While all the comparisons, Grand Cru of the south, the Lafite of the Languedoc are always a fantastic tribute and acknowledgement, I prefer “Grand Cru of the Midi” because it’s our own name. And all this stature also comes from being the first to break out but it’s still a nice recognition.

What it means, though, is that people have full belief in making amazing wine in the Languedoc, we’re no longer stuck with a name for bulk wine.

Now, what makes Languedoc exciting is not the negotiants, but the small producers making one or two thousand  cases. They’ve converted their garage into a cellar and they’re also focusing on non-chemical, organic farming. It’s quite a revolution.

So, is Daumas Gassac a good representation of wine from Languedoc?

Actually, Gassac is probably atypical of a Languedoc style because we have very much a Bordeaux influence with the Cabernet Sauvignon. But at the same time we’re definitely not making a Bordeaux wine. Putting us in with other wines from Languedoc would be like putting a New Zealand Pinot Noir in with Australian Shiraz.

When Emile Peynaud worked with us he imparted his philosophy which we have adopted. For us, wine should be about finesse, complexity and balance.

The Mas Daumas gassac Red wine is a blend of about 70% Cabernet Sauvignon and 15 other grape varieties. In terms of the land, the Gassac estate (45 hectares total) is made of over 63 individual vineyard plots in the middle (like little clearings) of 4,000 hectares of Mediterranean forest (“Garrigue”).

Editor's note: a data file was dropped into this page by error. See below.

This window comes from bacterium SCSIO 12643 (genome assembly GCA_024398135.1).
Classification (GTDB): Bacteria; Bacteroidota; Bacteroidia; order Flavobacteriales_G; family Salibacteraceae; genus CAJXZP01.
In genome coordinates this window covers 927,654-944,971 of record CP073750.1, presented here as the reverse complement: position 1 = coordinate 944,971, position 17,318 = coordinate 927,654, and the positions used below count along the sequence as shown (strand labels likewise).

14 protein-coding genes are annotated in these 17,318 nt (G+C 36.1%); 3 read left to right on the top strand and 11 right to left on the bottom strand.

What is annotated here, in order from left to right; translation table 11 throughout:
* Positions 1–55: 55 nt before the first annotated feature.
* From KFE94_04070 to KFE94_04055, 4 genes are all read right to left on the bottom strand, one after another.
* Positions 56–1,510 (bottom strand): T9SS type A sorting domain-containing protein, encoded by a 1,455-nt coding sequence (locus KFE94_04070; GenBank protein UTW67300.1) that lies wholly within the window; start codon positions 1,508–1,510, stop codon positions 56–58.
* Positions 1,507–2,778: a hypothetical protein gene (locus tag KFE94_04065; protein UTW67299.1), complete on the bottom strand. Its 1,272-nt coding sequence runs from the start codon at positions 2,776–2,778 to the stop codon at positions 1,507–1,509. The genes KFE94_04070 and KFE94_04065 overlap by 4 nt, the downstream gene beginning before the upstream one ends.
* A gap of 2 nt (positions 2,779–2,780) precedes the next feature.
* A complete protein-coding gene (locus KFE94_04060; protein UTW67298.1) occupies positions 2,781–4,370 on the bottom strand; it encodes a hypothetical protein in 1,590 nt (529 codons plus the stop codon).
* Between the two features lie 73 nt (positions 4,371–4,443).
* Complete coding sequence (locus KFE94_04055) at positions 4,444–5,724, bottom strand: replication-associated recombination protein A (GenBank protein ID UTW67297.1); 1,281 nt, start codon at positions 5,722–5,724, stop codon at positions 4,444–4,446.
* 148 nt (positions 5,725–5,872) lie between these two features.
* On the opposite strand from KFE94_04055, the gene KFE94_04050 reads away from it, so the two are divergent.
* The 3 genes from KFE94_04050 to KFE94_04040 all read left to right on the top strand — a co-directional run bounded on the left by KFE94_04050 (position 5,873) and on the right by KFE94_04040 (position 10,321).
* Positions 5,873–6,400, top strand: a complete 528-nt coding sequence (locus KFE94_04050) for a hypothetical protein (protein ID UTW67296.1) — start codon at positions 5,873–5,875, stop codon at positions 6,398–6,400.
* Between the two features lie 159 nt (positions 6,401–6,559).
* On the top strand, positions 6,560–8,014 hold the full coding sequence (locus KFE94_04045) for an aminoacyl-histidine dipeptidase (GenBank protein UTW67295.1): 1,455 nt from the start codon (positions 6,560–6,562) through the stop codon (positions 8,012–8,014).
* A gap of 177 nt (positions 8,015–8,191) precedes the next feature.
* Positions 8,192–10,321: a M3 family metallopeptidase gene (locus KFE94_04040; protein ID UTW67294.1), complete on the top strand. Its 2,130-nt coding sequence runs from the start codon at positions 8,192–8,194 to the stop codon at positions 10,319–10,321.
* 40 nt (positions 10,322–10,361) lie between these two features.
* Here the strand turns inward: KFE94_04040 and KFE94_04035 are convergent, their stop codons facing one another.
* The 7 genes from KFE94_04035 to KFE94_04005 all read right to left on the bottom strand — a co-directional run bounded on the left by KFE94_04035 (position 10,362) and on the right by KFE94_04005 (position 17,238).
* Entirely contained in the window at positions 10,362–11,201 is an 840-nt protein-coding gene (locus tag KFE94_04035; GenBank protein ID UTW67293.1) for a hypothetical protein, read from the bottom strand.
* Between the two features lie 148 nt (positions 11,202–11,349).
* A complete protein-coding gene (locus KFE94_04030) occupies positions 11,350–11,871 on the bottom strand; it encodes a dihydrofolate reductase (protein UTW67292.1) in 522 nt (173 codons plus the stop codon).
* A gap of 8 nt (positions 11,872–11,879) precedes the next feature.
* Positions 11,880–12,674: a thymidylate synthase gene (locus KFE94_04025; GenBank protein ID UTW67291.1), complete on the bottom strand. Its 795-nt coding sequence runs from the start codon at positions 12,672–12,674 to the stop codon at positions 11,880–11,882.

Each vineyard/clearing is planted with a different cépage (vine) and since we harvest everything by hand, they are all picked over a three to four week period.

All the non Cabernet Sauvignon grapes are picked in the first week and blended together in the tank, before fermentation. The Cabernet Sauvignon is harvested and fermented separately.

It is only after the fermentation that we will blend the Cabernet wine with the non Cabernet wine and will let it macerate for another few weeks.

We then we use old oak rather than new. It helps with oxygenation, without imparting strong oak flavours.

So, your father started this with a little help from his friends what about you, the next generation?

Well, the challenge was to go from one generation to the next unnoticed and I think we’ve done that successfully. I’ve been at the helm of the winemaking for the last 12 years, though my father is still involved.

Our role is the same but we constantly face new challenges and keep innovating with new methods, new techniques but only as long as it respects our philosophy, nature.

So, you mentioned nature. In making a wine, how much is nature and how much is the winemaker?